News: Ballet Without Borders

When Davis Robertson of the Joffrey Ballet School traveled to Moscow in June 2010, he had no idea what to expect. As program director of the contemporary ballet division, his goal was to broach the idea of a summer student exchange with Bolshoi Ballet Academy. Much to his surprise, he received an enthusiastic response from director Marina Leonova. Bolshoi representatives outlined several other possibilities, including student exchanges during the year, teacher exchanges and an invitation for Robertson to choreograph a new work and run workshops in contemporary ballet.

 

This summer, Robertson will accompany 15 to 25 specially selected Joffrey Ballet School students to Moscow. They will spend several weeks taking classes and living at the Bolshoi Ballet Academy while he guest-teaches. “There will be two types of education going on,” Robertson says. “One in the studio technically, and one just permeating the air of the Joffrey students’ lives while they are there.”

 

Plans to continue the exchange include a visit from Bolshoi students and teachers to the Joffrey School in NYC. Info: www.joffreyballetschool.com

 

Photo: Joffrey Ballet School students in The Nutcracker (by James Culp, courtesy of the Joffrey Ballet School)

Teachers Trending
Annika Abel Photography, courtesy Griffith

When the murder of George Floyd in Minneapolis last May catalyzed nationwide protests against systemic racism, the tap community resumed longstanding conversations about teaching a Black art form in the era of Black Lives Matter. As these dialogues unfolded on social media, veteran Dorrance Dance member Karida Griffith commented infrequently, finding it difficult to participate in a meaningful way.

"I had a hard time watching people have these conversations without historical context and knowledge," says Griffith, who now resides in her hometown of Portland, Oregon, after many years in New York City. "It was clear that there was so much information missing."

For example, she observed people discussing tap while demonstrating ignorance about Black culture. Or, posts that tried to impose upon tap the history or aesthetics of European dance forms.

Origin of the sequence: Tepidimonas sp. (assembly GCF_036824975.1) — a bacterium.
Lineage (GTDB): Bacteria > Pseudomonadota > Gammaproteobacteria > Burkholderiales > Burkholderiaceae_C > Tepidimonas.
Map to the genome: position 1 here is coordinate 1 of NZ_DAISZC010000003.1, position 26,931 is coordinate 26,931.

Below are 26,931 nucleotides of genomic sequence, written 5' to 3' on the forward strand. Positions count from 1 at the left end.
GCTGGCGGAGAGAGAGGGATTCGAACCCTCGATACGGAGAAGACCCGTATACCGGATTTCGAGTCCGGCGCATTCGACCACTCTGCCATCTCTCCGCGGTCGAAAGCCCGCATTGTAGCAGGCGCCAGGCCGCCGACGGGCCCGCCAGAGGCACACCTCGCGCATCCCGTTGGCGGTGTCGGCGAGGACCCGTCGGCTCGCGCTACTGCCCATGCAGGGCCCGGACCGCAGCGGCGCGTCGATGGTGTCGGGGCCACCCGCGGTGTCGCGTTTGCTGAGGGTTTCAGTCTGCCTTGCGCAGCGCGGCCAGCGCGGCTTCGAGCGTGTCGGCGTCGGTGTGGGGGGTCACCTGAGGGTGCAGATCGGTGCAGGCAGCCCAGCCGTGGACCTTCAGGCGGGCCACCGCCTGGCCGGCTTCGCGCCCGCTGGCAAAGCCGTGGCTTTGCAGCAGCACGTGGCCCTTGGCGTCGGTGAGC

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Studio Owners
Courtesy Tonawanda Dance Arts

If you're considering starting a summer program this year, you're likely not alone. Summer camp and class options are a tried-and-true method for paying your overhead costs past June—and, done well, could be a vehicle for making up for lost 2020 profits.

Plus, they might take on extra appeal for your studio families this year. Those struggling financially due to the pandemic will be in search of an affordable local programming option rather than an expensive, out-of-town intensive. And with summer travel still likely in question this spring as July and August plans are being made, your studio's local summer training option remains a safe bet.

The keys to profitable summer programming? Figuring out what type of structure will appeal most to your studio clientele, keeping start-up costs low—and, ideally, converting new summer students into new year-round students.

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Dancer Diary
Claire McAdams, courtesy Houston Ballet

Former Houston Ballet dancer Chun Wai Chan has always been destined for New York City Ballet.

While competing at Prix de Lausanne in 2010, he was offered summer program scholarships at both the School of American Ballet and Houston Ballet. However, because two of the competition's winners that year were Houston Ballet's Aaron Sharratt and Liao Xiang, dancers Chan idolized, he turned down SAB. He joined Houston Ballet II in 2010, the main company's corps de ballet in 2012, and was promoted to principal in 2017. Oozing confidence and technical prowess, Chan was a Houston favorite, and even landed himself a spot on Dance Magazine's "25 to Watch."

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